The United States possesses the world’s premier Special Operations forces. Since SOCOM’s beginnings with the 1987 Nunn-Cohen Act,  which got very strong opposition by many in the Pentagon, including then-Chairman of the Joint Chiefs of Staff Admiral William J. Crowe Jr., SOCOM has grown exponentially and today numbers more than 70,000 troops and civilians. The Nunn-Cohen Act created both U.S. Special Operations Command (USSOCOM) and the position of assistant secretary of Defense for Special Operations and Low-intensity Conflict (ASD(SO/LIC)).

By creating the ASD(SO/LIC) position Congress ensured that the new “service-like” organization (SOCOM) would be under civilian control and oversight. ASD(SO/LIC)’s responsibilities included providing “overall supervision (including oversight of policy and resources) of special operations activities.”

However, the ASD(SO/LIC) has not had equal footing with other service secretaries and has to report through several layers of bureaucracy, beginning with the Pentagon’s DoD Policy office, basically the third-highest office in the Pentagon. From the start, the DoD had been against the move to elevate the ASD(SO/LIC).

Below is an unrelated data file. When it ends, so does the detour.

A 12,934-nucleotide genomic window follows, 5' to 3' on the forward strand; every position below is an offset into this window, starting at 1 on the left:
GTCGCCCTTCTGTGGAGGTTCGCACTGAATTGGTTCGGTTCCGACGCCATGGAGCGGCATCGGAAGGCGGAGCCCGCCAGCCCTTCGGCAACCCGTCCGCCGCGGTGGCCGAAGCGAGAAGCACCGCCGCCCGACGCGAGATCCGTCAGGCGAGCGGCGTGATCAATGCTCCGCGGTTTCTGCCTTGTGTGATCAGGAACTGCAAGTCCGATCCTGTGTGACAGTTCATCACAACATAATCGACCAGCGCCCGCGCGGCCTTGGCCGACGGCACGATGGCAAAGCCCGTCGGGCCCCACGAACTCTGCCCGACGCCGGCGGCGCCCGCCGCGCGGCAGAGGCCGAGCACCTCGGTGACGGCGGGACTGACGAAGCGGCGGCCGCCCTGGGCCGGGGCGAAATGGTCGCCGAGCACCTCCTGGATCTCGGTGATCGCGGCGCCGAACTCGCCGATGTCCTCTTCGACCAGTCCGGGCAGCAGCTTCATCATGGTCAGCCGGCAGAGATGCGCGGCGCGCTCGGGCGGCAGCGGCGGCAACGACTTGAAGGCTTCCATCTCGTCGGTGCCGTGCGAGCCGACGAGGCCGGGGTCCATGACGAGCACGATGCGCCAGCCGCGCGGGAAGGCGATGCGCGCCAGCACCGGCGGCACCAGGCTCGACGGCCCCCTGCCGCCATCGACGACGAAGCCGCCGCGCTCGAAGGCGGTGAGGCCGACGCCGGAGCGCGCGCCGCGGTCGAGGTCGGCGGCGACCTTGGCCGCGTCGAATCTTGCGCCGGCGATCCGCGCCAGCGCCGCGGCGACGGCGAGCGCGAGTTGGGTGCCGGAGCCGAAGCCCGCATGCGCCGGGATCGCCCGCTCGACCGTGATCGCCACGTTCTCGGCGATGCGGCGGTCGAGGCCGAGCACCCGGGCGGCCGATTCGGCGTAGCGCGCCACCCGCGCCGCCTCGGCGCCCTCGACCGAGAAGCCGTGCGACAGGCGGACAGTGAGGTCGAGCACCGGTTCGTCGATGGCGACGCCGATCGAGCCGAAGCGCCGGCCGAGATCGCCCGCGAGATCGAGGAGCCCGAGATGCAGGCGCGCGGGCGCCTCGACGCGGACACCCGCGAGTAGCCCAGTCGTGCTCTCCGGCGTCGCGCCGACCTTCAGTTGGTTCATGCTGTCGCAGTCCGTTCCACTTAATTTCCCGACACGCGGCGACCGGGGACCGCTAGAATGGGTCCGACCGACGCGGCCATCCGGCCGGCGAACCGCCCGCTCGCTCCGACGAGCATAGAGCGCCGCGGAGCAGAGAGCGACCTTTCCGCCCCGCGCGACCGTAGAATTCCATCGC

In 2017, during the Obama administration, Congress had ordered in the FY2017 National Defense Authorization Act (NDAA), that the ASD(SO/LIC) position was to be elevated to be a service secretary-like job and report directly to the defense secretary “for issues impacting the readiness and organization of special operations forces, special operations-peculiar resources and equipment, and civilian personnel management.” 

The Pentagon had dragged its feet for several years, doing nothing until the leaders of the armed service committees sent a bipartisan letter to then-Defense Secretary Mark Esper expressing their concern over the department’s failure to implement the law. DoD did not reply and had no intentions of complying. 

Finally, Acting Secretary of Defense Christopher Miller implemented the change in November 2020 as his first official act in office after President Trump had fired Secretary Esper. Miller ordered the top civilian overseeing the military’s special operations command to report directly to him. This fell in line with the 2017 National Defense Authorization Act (NDAA).

“This reform will immediately improve agility to the department and the command and will enable us to streamline the information flow, enhance decision-making, and more adaptively and adeptly support our commanders and their superb soldiers, sailors, airmen, and Marines,” Miller had said at the time. 

SecDef Taking the Reins of SOF is Not a Coup, It's Law

Read Next: SecDef Taking the Reins of SOF is Not a Coup, It's Law

Since he did not have the authority to do so, Miller said he hoped that Congress would elevate the ASD(SO/LIC) position to an undersecretary of defense level.

Now, the Biden administration’s Defense Secretary Lloyd Austin is said to “be considering” lowering the ASD(SO/LIC) back to the bowels of the Pentagon. That consideration needs to be scrapped because it goes against the law.

SOCOM needs the ASD(SO/LIC) to be at the undersecretary level. Only then will SOF have the appropriate level of influence and oversight in the Department of Defense (DoD) as was Congress’s intent four years ago.